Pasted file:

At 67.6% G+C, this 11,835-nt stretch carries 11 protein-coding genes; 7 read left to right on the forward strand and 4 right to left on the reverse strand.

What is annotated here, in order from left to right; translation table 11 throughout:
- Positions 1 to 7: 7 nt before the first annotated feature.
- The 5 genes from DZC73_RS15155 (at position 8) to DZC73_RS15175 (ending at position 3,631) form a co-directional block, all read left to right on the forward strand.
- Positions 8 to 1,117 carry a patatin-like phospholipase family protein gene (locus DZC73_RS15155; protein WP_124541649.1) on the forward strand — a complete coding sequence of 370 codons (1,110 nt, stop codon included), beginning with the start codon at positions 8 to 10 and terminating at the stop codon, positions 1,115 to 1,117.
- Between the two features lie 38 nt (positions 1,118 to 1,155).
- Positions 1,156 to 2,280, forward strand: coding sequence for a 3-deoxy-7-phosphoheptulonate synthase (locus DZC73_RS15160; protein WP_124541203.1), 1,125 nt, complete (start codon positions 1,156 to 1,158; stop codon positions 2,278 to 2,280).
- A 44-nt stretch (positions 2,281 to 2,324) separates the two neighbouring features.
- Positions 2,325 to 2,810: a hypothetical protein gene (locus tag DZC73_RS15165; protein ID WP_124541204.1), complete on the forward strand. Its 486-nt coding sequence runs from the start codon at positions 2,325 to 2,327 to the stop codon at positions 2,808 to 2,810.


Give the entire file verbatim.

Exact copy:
At 67.6% G+C, this 11,835-nt stretch carries 11 protein-coding genes; 7 read left to right on the forward strand and 4 right to left on the reverse strand.

What is annotated here, in order from left to right; translation table 11 throughout:
- Positions 1 to 7: 7 nt before the first annotated feature.
- The 5 genes from DZC73_RS15155 (at position 8) to DZC73_RS15175 (ending at position 3,631) form a co-directional block, all read left to right on the forward strand.
- Positions 8 to 1,117 carry a patatin-like phospholipase family protein gene (locus DZC73_RS15155; protein WP_124541649.1) on the forward strand — a complete coding sequence of 370 codons (1,110 nt, stop codon included), beginning with the start codon at positions 8 to 10 and terminating at the stop codon, positions 1,115 to 1,117.
- Between the two features lie 38 nt (positions 1,118 to 1,155).
- Positions 1,156 to 2,280, forward strand: coding sequence for a 3-deoxy-7-phosphoheptulonate synthase (locus DZC73_RS15160; protein WP_124541203.1), 1,125 nt, complete (start codon positions 1,156 to 1,158; stop codon positions 2,278 to 2,280).
- A 44-nt stretch (positions 2,281 to 2,324) separates the two neighbouring features.
- Positions 2,325 to 2,810: a hypothetical protein gene (locus tag DZC73_RS15165; protein ID WP_124541204.1), complete on the forward strand. Its 486-nt coding sequence runs from the start codon at positions 2,325 to 2,327 to the stop codon at positions 2,808 to 2,810.